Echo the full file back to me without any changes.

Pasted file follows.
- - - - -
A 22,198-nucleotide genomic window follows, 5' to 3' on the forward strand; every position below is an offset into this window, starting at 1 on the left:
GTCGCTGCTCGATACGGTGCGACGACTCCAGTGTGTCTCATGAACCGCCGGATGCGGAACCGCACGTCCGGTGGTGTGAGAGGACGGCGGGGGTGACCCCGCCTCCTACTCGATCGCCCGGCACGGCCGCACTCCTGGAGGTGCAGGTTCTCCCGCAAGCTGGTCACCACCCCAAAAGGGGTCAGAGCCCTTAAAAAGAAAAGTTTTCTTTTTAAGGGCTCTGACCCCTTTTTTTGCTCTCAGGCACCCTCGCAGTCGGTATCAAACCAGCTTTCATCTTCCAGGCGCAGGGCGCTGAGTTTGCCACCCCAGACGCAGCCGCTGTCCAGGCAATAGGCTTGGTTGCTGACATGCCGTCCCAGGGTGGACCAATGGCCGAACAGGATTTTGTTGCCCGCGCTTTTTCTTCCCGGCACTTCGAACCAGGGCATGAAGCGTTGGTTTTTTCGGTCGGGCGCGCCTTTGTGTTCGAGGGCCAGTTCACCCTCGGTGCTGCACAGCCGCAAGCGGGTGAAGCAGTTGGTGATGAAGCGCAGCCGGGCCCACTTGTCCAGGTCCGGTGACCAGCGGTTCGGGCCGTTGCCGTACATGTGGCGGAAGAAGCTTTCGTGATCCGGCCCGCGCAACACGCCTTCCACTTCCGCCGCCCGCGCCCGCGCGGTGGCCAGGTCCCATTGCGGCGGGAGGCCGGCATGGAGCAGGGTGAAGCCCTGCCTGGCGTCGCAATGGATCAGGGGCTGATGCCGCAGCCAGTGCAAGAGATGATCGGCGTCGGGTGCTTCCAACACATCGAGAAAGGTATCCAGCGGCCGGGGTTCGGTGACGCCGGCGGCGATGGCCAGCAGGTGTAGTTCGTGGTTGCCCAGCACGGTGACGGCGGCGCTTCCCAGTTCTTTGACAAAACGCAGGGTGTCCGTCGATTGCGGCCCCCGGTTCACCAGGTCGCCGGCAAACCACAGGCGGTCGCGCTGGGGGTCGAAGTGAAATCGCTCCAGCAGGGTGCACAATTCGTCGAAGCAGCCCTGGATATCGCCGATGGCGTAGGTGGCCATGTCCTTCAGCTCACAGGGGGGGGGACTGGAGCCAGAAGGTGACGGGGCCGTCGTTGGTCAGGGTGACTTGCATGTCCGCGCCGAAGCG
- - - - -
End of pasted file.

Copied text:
A 22,198-nucleotide genomic window follows, 5' to 3' on the forward strand; every position below is an offset into this window, starting at 1 on the left:
GTCGCTGCTCGATACGGTGCGACGACTCCAGTGTGTCTCATGAACCGCCGGATGCGGAACCGCACGTCCGGTGGTGTGAGAGGACGGCGGGGGTGACCCCGCCTCCTACTCGATCGCCCGGCACGGCCGCACTCCTGGAGGTGCAGGTTCTCCCGCAAGCTGGTCACCACCCCAAAAGGGGTCAGAGCCCTTAAAAAGAAAAGTTTTCTTTTTAAGGGCTCTGACCCCTTTTTTTGCTCTCAGGCACCCTCGCAGTCGGTATCAAACCAGCTTTCATCTTCCAGGCGCAGGGCGCTGAGTTTGCCACCCCAGACGCAGCCGCTGTCCAGGCAATAGGCTTGGTTGCTGACATGCCGTCCCAGGGTGGACCAATGGCCGAACAGGATTTTGTTGCCCGCGCTTTTTCTTCCCGGCACTTCGAACCAGGGCATGAAGCGTTGGTTTTTTCGGTCGGGCGCGCCTTTGTGTTCGAGGGCCAGTTCACCCTCGGTGCTGCACAGCCGCAAGCGGGTGAAGCAGTTGGTGATGAAGCGCAGCCGGGCCCACTTGTCCAGGTCCGGTGACCAGCGGTTCGGGCCGTTGCCGTACATGTGGCGGAAGAAGCTTTCGTGATCCGGCCCGCGCAACACGCCTTCCACTTCCGCCGCCCGCGCCCGCGCGGTGGCCAGGTCCCATTGCGGCGGGAGGCCGGCATGGAGCAGGGTGAAGCCCTGCCTGGCGTCGCAATGGATCAGGGGCTGATGCCGCAGCCAGTGCAAGAGATGATCGGCGTCGGGTGCTTCCAACACATCGAGAAAGGTATCCAGCGGCCGGGGTTCGGTGACGCCGGCGGCGATGGCCAGCAGGTGTAGTTCGTGGTTGCCCAGCACGGTGACGGCGGCGCTTCCCAGTTCTTTGACAAAACGCAGGGTGTCCGTCGATTGCGGCCCCCGGTTCACCAGGTCGCCGGCAAACCACAGGCGGTCGCGCTGGGGGTCGAAGTGAAATCGCTCCAGCAGGGTGCACAATTCGTCGAAGCAGCCCTGGATATCGCCGATGGCGTAGGTGGCCATGTCCTTCAGCTCACAGGGGGGGGGACTGGAGCCAGAAGGTGACGGGGCCGTCGTTGGTCAGGGTGACTTGCATGTCCGCGCCGAAGCG